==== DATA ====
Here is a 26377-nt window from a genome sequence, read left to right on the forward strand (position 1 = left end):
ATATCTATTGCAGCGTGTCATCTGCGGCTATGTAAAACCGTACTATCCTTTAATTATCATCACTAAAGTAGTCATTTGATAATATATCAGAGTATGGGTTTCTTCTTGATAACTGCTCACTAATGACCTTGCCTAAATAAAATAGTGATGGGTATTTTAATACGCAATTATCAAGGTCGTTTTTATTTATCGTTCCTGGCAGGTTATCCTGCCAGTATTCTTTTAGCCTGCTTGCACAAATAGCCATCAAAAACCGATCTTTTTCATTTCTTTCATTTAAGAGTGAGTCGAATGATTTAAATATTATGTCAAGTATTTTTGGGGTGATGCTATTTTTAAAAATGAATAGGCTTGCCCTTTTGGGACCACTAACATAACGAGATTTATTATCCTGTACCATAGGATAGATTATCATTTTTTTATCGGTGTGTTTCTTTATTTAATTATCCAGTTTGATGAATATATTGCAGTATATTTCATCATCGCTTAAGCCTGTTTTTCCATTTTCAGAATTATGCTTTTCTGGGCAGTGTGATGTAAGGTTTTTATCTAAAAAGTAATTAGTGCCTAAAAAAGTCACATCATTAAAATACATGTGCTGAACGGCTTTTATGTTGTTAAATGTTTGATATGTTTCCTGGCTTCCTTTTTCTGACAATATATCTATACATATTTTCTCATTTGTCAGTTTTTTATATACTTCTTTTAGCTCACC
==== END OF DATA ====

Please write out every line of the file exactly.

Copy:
Here is a 26377-nt window from a genome sequence, read left to right on the forward strand (position 1 = left end):
ATATCTATTGCAGCGTGTCATCTGCGGCTATGTAAAACCGTACTATCCTTTAATTATCATCACTAAAGTAGTCATTTGATAATATATCAGAGTATGGGTTTCTTCTTGATAACTGCTCACTAATGACCTTGCCTAAATAAAATAGTGATGGGTATTTTAATACGCAATTATCAAGGTCGTTTTTATTTATCGTTCCTGGCAGGTTATCCTGCCAGTATTCTTTTAGCCTGCTTGCACAAATAGCCATCAAAAACCGATCTTTTTCATTTCTTTCATTTAAGAGTGAGTCGAATGATTTAAATATTATGTCAAGTATTTTTGGGGTGATGCTATTTTTAAAAATGAATAGGCTTGCCCTTTTGGGACCACTAACATAACGAGATTTATTATCCTGTACCATAGGATAGATTATCATTTTTTTATCGGTGTGTTTCTTTATTTAATTATCCAGTTTGATGAATATATTGCAGTATATTTCATCATCGCTTAAGCCTGTTTTTCCATTTTCAGAATTATGCTTTTCTGGGCAGTGTGATGTAAGGTTTTTATCTAAAAAGTAATTAGTGCCTAAAAAAGTCACATCATTAAAATACATGTGCTGAACGGCTTTTATGTTGTTAAATGTTTGATATGTTTCCTGGCTTCCTTTTTCTGACAATATATCTATACATATTTTCTCATTTGTCAGTTTTTTATATACTTCTTTTAGCTCACC